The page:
• What are the best ways to teach, include in service planning, and incorporate into clinical practice a more comprehensive definition of culture that encompasses multiple aspects of identity?
  • What processes have worked best for highlighting to policymakers the need to address mental health needs and disparities across cultural groups in low- and middle-income communities?
  • How can addressing these needs and disparities in low- and middle-income countries help them attain their Sustainable Development Goals? What is the “business case” for cultural psychiatry?
  • What innovative training methods have been developed to help trainees identify and address the impact of culture on mental healthcare?
  • How can providers best elicit the cultural views and expectations of their patients and their social networks in ways that are feasible and useful in high-demand settings?  How can this information be applied in formulating and conducting effective treatment plans?
  • What approaches have been used to leverage community and clinical resources (such as physical health services, local healers, peer-run organizations, and faith-based communities) to expand access to mental healthcare in underserved areas? What are the strengths and limitations of these approaches?

The World Congress will provide a venue for frank and rich international exchange on these and other related questions essential to the implementation of cultural psychiatry in diverse clinical settings.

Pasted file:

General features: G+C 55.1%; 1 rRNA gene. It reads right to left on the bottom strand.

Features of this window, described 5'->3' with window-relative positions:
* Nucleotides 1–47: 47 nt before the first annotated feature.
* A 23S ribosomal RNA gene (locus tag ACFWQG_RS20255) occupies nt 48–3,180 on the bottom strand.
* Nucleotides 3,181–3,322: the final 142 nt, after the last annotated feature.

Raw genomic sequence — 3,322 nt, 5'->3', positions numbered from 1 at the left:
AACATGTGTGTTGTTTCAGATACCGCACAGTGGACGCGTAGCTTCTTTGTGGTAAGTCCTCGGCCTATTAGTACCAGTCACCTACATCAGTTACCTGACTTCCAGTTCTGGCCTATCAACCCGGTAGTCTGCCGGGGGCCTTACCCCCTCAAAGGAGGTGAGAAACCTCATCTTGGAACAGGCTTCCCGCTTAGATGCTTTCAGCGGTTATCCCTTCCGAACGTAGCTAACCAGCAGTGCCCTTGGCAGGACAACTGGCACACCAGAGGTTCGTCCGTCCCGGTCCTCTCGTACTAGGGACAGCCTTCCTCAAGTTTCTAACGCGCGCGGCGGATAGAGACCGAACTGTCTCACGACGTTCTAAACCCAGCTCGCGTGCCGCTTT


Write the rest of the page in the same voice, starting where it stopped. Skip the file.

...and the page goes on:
Conference Learning Objectives 

After attending this meeting, participants will be able to:
  1. Identify the impact of culture on illness presentation, treatment preferences and choices, patient and family engagement, provider behavior, and healthcare system organization as seen in various clinical, policy, and advocacy settings around the world.
  2. Describe the range of clinical, policy, and advocacy strategies being planned and implemented globally to apply the principles and practices of cultural psychiatry in routine care.
  3. Discuss the multiple aspects of culture being included in these implementation efforts, including language, religion/spirituality, nativity status, gender identity, race/ethnicity, geographical origin, citizenship status, class, caste, tribe, occupation, and sexual orientation.
  4. Identify multiple approaches to enhance the equity of mental healthcare access, quality, and outcomes across cultural groups.